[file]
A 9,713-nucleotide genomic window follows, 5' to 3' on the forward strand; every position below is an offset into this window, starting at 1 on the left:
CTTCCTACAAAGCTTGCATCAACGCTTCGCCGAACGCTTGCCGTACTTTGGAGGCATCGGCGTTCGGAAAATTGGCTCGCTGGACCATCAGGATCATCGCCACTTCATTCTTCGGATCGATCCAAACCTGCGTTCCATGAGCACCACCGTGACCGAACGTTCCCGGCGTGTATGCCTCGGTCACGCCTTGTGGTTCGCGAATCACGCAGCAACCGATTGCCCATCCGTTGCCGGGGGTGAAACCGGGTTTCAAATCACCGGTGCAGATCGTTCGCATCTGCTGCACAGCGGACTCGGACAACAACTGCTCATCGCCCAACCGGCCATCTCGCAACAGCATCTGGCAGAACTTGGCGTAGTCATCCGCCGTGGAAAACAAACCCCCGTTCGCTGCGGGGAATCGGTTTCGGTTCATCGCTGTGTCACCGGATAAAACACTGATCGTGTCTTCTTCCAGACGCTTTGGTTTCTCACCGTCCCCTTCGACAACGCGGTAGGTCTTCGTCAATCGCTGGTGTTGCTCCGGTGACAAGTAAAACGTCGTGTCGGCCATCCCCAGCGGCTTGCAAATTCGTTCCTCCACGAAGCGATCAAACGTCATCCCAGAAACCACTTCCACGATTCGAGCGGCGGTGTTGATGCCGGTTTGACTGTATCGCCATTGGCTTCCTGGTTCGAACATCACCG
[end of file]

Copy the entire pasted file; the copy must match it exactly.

A 9,713-nucleotide genomic window follows, 5' to 3' on the forward strand; every position below is an offset into this window, starting at 1 on the left:
CTTCCTACAAAGCTTGCATCAACGCTTCGCCGAACGCTTGCCGTACTTTGGAGGCATCGGCGTTCGGAAAATTGGCTCGCTGGACCATCAGGATCATCGCCACTTCATTCTTCGGATCGATCCAAACCTGCGTTCCATGAGCACCACCGTGACCGAACGTTCCCGGCGTGTATGCCTCGGTCACGCCTTGTGGTTCGCGAATCACGCAGCAACCGATTGCCCATCCGTTGCCGGGGGTGAAACCGGGTTTCAAATCACCGGTGCAGATCGTTCGCATCTGCTGCACAGCGGACTCGGACAACAACTGCTCATCGCCCAACCGGCCATCTCGCAACAGCATCTGGCAGAACTTGGCGTAGTCATCCGCCGTGGAAAACAAACCCCCGTTCGCTGCGGGGAATCGGTTTCGGTTCATCGCTGTGTCACCGGATAAAACACTGATCGTGTCTTCTTCCAGACGCTTTGGTTTCTCACCGTCCCCTTCGACAACGCGGTAGGTCTTCGTCAATCGCTGGTGTTGCTCCGGTGACAAGTAAAACGTCGTGTCGGCCATCCCCAGCGGCTTGCAAATTCGTTCCTCCACGAAGCGATCAAACGTCATCCCAGAAACCACTTCCACGATTCGAGCGGCGGTGTTGATGCCGGTTTGACTGTATCGCCATTGGCTTCCTGGTTCGAACATCACCG